Earl Thomas‘ scheduled workout with the Texans was scuttled, and head coach Bill O’Brien says it was due to the league’s most recent COVID-19 advisory (Twitter link via Aaron Wilson of the Houston Chronicle). However, that’s not quite the full story, according to Ian Rapoport of NFL.com (on Twitter), who hears that the Texans do not currently see Thomas as a great fit for their locker room.
Thomas, a seven-time Pro Bowler, left his past two clubs on bad terms. In Seattle, Thomas literally left the team with an extended middle finger as he was carted off of the field. In Baltimore, Thomas failed to grasp the playbook in his first year and wore out his welcome last week when he got into an altercation with a teammate.
Thomas’ perceived attitude problems would explain his ongoing unemployment. The years-long love affair between Thomas and Cowboys owner Jerry Jones did not result in a deal this year, and the Chargers were quick to pass on him after losing star Derwin James for the season.
For now, the Texans will continue with third-year starter Justin Reid and newcomer Eric Murray as their starting safeties. Meanwhile, they’re without key backup A.J. Moore, who has been placed on IR due to the hamstring injury he suffered against the Steelers.
September 29th, 2020 at 6:46pm CST by Sam Robinson
Some conflicting accounts emerged Tuesday after the cancellation of Earl Thomas‘ Texans workout. The All-Pro safety’s agents indicate Bill O’Brien informed them that the NFL informed him to nix Thomas’ workout because of COVID-19 concerns, per Adam Schefter of ESPN.com (on Twitter).
Thomas’ Houston audition was scheduled for Tuesday, but the Texans reportedly sent him home. The Texans are somewhat connected to the Titans-Vikings coronavirus situation, in being scheduled to host the Vikes on Sunday. However, the Texans worked out four other players Tuesday, Howard Balzer of SI.com tweets.
Another report points to the Texans souring on Thomas. The Texans were previously reported to be the likely destination for the former Seahawks and Ravens defender, but the Houston Chronicle’s John McClain notes that internal team discussions determined Thomas would not be a good fit (Twitter link).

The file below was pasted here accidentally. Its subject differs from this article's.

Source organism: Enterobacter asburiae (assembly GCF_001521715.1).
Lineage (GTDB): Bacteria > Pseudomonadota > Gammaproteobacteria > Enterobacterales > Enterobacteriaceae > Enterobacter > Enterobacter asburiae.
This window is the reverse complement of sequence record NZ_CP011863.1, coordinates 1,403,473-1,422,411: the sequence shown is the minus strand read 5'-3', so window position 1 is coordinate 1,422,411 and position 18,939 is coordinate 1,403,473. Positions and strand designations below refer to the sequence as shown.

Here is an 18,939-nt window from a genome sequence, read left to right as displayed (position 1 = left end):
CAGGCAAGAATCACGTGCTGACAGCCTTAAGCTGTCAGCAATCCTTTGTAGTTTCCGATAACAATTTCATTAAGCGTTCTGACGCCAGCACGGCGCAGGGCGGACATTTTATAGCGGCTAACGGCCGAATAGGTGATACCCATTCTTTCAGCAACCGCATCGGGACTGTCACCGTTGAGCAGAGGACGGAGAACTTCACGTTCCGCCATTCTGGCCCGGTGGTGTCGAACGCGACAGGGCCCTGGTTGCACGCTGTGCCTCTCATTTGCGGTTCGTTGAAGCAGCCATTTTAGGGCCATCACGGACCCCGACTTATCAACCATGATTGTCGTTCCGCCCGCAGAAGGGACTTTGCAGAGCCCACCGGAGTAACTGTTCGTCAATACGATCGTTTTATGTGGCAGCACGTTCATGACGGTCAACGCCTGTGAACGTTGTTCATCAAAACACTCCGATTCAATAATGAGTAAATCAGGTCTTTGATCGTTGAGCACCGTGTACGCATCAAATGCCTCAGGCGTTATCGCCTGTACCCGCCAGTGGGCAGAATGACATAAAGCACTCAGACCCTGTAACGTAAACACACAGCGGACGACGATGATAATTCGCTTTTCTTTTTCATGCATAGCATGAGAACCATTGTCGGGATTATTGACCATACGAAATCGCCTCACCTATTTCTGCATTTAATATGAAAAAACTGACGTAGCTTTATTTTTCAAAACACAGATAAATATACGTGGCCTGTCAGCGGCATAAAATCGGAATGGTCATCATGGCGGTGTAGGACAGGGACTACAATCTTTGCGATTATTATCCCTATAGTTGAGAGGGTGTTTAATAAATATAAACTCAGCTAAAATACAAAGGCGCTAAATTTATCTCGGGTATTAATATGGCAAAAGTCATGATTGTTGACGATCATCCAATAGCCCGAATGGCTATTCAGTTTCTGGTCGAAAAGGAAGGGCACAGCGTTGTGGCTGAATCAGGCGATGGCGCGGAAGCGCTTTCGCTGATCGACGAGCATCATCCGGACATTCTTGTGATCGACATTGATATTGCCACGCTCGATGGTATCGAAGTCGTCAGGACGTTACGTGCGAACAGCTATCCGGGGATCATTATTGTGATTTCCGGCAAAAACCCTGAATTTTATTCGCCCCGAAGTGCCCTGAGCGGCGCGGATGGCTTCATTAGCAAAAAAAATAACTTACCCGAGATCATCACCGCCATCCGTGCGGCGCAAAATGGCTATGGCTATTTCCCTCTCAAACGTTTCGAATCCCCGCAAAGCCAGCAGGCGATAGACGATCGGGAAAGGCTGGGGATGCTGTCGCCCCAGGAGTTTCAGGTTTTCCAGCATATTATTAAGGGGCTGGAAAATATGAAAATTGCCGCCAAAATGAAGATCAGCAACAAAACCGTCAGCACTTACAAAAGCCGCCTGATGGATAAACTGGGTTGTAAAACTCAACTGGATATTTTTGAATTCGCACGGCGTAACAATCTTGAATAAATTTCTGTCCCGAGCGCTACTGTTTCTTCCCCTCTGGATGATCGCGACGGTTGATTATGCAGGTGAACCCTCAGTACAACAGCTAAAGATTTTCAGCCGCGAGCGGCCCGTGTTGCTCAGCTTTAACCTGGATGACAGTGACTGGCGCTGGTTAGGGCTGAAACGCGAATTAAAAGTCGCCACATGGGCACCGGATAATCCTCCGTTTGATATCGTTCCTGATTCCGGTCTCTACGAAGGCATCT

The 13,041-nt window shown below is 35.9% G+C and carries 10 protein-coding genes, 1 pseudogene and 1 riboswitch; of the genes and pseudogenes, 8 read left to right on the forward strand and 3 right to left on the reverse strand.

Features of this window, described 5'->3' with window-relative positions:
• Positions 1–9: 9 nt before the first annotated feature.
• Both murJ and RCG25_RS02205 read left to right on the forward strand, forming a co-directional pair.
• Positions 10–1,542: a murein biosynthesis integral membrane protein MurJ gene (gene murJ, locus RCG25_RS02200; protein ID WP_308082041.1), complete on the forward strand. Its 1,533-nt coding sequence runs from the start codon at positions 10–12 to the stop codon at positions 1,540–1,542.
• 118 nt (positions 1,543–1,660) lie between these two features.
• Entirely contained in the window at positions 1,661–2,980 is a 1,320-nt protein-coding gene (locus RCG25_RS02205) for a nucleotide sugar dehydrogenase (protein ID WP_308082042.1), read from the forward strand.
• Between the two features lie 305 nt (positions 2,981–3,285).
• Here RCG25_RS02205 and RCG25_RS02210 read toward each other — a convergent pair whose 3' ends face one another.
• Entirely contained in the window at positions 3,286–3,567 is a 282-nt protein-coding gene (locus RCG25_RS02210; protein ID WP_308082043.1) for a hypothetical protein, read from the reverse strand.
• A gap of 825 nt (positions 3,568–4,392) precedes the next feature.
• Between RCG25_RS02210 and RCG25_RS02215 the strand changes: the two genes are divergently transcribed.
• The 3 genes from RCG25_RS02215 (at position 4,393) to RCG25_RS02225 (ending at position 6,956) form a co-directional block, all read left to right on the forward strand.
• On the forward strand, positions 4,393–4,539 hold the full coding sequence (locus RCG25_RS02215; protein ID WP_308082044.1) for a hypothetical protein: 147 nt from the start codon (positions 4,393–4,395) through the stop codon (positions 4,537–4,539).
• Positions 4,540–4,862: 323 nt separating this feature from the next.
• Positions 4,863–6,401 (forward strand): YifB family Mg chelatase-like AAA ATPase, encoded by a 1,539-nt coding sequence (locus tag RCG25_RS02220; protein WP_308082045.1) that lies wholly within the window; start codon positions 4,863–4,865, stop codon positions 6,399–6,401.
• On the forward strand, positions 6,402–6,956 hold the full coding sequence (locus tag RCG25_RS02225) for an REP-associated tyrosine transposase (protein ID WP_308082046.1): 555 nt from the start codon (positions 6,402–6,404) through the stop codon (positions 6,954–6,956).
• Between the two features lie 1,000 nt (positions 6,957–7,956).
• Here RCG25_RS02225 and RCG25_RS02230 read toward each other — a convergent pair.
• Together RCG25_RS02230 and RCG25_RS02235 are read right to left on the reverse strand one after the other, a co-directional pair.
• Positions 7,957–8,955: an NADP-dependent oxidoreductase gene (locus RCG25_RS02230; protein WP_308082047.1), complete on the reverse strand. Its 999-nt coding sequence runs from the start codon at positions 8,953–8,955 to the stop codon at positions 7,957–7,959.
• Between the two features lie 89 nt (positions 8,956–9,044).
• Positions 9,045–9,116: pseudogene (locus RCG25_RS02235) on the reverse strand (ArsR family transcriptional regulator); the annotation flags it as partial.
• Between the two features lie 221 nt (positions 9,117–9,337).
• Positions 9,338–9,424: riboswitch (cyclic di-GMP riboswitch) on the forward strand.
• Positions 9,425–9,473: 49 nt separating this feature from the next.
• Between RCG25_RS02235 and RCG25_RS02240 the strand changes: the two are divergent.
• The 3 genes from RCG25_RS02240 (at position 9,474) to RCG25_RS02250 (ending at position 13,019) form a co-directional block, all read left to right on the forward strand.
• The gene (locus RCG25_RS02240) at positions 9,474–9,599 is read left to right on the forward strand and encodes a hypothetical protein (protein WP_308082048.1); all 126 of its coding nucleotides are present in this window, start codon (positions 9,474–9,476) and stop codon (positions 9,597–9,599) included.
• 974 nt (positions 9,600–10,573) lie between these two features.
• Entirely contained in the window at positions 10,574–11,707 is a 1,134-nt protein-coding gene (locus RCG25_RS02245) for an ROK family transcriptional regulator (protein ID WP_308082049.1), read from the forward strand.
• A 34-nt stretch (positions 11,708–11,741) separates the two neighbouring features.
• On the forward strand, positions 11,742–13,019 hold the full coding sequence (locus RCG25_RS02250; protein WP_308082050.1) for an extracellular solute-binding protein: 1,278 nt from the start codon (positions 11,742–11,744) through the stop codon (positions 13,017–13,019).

While the Texans door may not be fully closed, the 10-year veteran remains unattached as October looms. Houston has used third-year starter Justin Reid and March free agency addition Eric Murray as its first-string safeties this season.
TUESDAY: Perhaps this process has hit a snag. Thomas’ Texans visit is on hold, veteran NFL reporter Josina Anderson tweets. It was scheduled for Tuesday. Should Thomas join the Texans, he would have to go through COVID-19 protocols. Delays would obviously stall the 10-year veteran’s 2020 debut. The Cowboys remain a non-factor regarding Thomas, Clarence Hill of the Fort Worth Star-Telgram tweets.
The Texans sent Thomas home prior to the workout, Tom Pelissero of NFL.com tweets. The team planned to work out five safeties; none of those auditions have transpired, Ian Rapoport of NFL.com tweets. While Thomas has taken an offsite physical, he continues to wait on a team to green-light his 11th season.
MONDAY: The Texans are giving Earl Thomas a look. ESPN’s Field Yates reports (via Twitter) that the veteran safety has a Houston workout scheduled. ESPN’s Adam Schefter tweets that “his signing this week is more likely than not.”
Following a physical altercation with teammate Chuck Clarkat practice, Thomas was released by the Ravens back in August. The three-time first-team All-Pro hasn’t seen much of a market over the past month. While the Cowboys had consistently been connected to the veteran, the team still hasn’t brought him in for an audition. The Falcons were considered a destination because of Thomas’s connection to head coach DanQuinn, but they’ve already been ruled out.